I scrubbed my floor this morning. After an apple juice spill yesterday, which no amount of wiping can de-stickify, it needed it. Once hot chocolate was splashed on top of the apple juice stickiness just moments after my "Why are you out of your seat with your hot chocolate? Please sit down," the decision was made: the floor HAD to be cleaned today.
I put the kids downstairs in the basement. There are a ridiculous number of toys down there, so it seems like a great place to lock the kids so I can get something done.
After I finished scrubbing, I noticed it had been remarkably calm. Usually, they're standing at the gate screaming either for me or at each other. So, with trepidation, I went down the stairs. Little Bearcub was playing nicely with toys, just like I'd hoped. But the two girls... they were both behind a closed door in Little Bearcub's room.
And this is just a small piece of what I found when I opened the door:
That is, in fact, an eraser. Glued to the wall. Those faint circles? Well... those purple Elmer's School Glue Sticks that say they go on purple and dry clear? It's true.
One bag. I missed putting away one bag of school supplies. Now, I have two walls, a door, and a crib coated in glue, with some "Poop Goop" diaper cream thrown in for good measure.
The girls asked, "You sad Mommy?" I said, yes, yes I'm sad. I'm also angry. Figured I might as well use this as a lesson in feelings, that there's more to life than happy and sad, which is all Ladybug is aware of currently.
I cleaned up the girls as best I could, did a quick wipe of the walls to remove the large chunks of glue, comforted a baby boy who had practiced his stair climbing skills but rolled back down them before I could catch him, and got lunch for everyone.
It was a pretty quiet lunch from my end. Normally, I chat with the kids about the colors and shapes and numbers of what they're eating. Today, I just insisted on pleases and gave them their food without comment. I sat down in the other room and did some thinking.
I thought about how many days it is till school starts and I get a couple hours at a time down to two children.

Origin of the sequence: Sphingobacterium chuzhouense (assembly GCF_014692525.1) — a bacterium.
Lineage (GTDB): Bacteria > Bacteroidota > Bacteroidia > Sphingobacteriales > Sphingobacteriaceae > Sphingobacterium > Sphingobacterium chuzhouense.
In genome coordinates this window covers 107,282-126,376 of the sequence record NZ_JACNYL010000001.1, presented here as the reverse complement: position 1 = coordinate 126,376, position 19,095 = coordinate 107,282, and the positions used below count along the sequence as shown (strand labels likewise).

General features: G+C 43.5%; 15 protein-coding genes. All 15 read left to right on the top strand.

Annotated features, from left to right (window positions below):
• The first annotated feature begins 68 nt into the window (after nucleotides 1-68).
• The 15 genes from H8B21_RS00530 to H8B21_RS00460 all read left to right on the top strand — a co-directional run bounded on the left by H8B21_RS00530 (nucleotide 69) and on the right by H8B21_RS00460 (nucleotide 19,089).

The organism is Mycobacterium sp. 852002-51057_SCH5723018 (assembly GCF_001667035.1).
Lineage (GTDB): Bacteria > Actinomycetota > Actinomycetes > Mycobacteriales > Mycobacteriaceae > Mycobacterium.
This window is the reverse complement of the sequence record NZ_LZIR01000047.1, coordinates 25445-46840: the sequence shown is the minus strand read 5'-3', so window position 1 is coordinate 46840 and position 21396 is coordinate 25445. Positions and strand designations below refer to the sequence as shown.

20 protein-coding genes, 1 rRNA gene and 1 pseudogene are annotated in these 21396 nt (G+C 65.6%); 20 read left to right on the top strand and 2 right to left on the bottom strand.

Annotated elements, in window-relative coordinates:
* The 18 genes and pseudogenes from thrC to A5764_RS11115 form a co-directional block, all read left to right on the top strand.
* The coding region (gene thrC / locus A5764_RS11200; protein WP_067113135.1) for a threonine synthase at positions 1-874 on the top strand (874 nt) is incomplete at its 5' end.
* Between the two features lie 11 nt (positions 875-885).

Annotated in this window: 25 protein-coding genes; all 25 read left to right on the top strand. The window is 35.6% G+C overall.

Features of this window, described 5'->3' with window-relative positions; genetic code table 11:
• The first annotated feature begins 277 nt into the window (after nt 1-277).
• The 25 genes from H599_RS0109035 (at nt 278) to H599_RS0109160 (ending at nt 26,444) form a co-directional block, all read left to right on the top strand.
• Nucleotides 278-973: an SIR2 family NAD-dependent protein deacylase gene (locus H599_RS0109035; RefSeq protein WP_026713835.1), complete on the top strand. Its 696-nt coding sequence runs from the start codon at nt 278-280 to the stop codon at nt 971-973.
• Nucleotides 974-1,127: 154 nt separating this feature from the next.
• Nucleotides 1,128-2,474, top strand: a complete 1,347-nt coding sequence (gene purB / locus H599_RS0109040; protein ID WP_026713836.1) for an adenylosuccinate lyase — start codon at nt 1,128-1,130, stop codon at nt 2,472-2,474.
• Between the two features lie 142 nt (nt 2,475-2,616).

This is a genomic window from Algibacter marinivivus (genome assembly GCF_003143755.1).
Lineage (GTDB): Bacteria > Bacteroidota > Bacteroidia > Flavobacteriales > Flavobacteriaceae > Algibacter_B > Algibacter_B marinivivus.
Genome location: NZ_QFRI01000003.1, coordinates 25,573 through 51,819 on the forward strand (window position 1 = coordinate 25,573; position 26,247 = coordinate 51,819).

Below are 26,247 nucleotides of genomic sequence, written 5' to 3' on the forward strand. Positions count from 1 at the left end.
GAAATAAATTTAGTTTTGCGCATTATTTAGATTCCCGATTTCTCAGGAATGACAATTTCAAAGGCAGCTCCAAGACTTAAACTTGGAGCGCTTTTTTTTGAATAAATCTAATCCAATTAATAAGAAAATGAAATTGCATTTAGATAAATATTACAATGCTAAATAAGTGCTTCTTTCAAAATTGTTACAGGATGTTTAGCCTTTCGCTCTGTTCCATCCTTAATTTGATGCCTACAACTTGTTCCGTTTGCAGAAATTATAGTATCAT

I thought about how frustrating it is to put in effort cleaning, only to find an even bigger mess has happened somewhere else.
I thought about how angry I was with myself for not ensuring the glue made it behind a locked door and onto a high shelf.
I thought about how irritated I was that I'm trying to keep a clean and orderly house, but for every step forward I make we go backwards two.
I thought about how it's not fair that some people have regular child care by family so they can be hospitable and actually maintain instead of trying to brush their teeth while eating Oreos.
In between these thoughts, the girls had wandered in and were talking incessantly, and I explained to them that I was upset. That just like Ladybug, I need to calm down and be alone for a little while. So I asked them to please go into their respective nap rooms and I'd read them a book once I'd calmed down.
Little Bearcub has his one year molars coming in, and so he was screaming. When he stopped screaming, I went in to check on him. And this melted my heart.
I went into Ladybug's room, and she, of course, had put on pj's and was trying to find the matching shirt. And wrapping other shirts tightly around her arm if they didn't match. Team Quirky here.
I took Little Bearcub downstairs and put him in his slightly de-stickified crib, and sat down to read Turkey a book. At that point, I knew I needed to record this day for myself, so I tried to snap a picture of her, but before I did, she plopped down on my lap, and this is the result.
Whose job is it to make sure the house is as child proof as possible? Mine. Who is responsible for making sure the children are properly occupied during the day? Mine. Whose fault is it when the day goes to a glue stick?
Yet, when I got angry, there was a long list of things I was angry about, and only one included my own responsibility for the mess.
It doesn't matter that most parents don't have to deal with SPD. It doesn't matter that most parents don't deal with both SPD and three children ages 1, 2, & 3. It doesn't matter that my life isn't as cushy as I'd dreamed it would be.
It's my life.
They're my monkeys.
This is my circus.
And it's my job to make it work.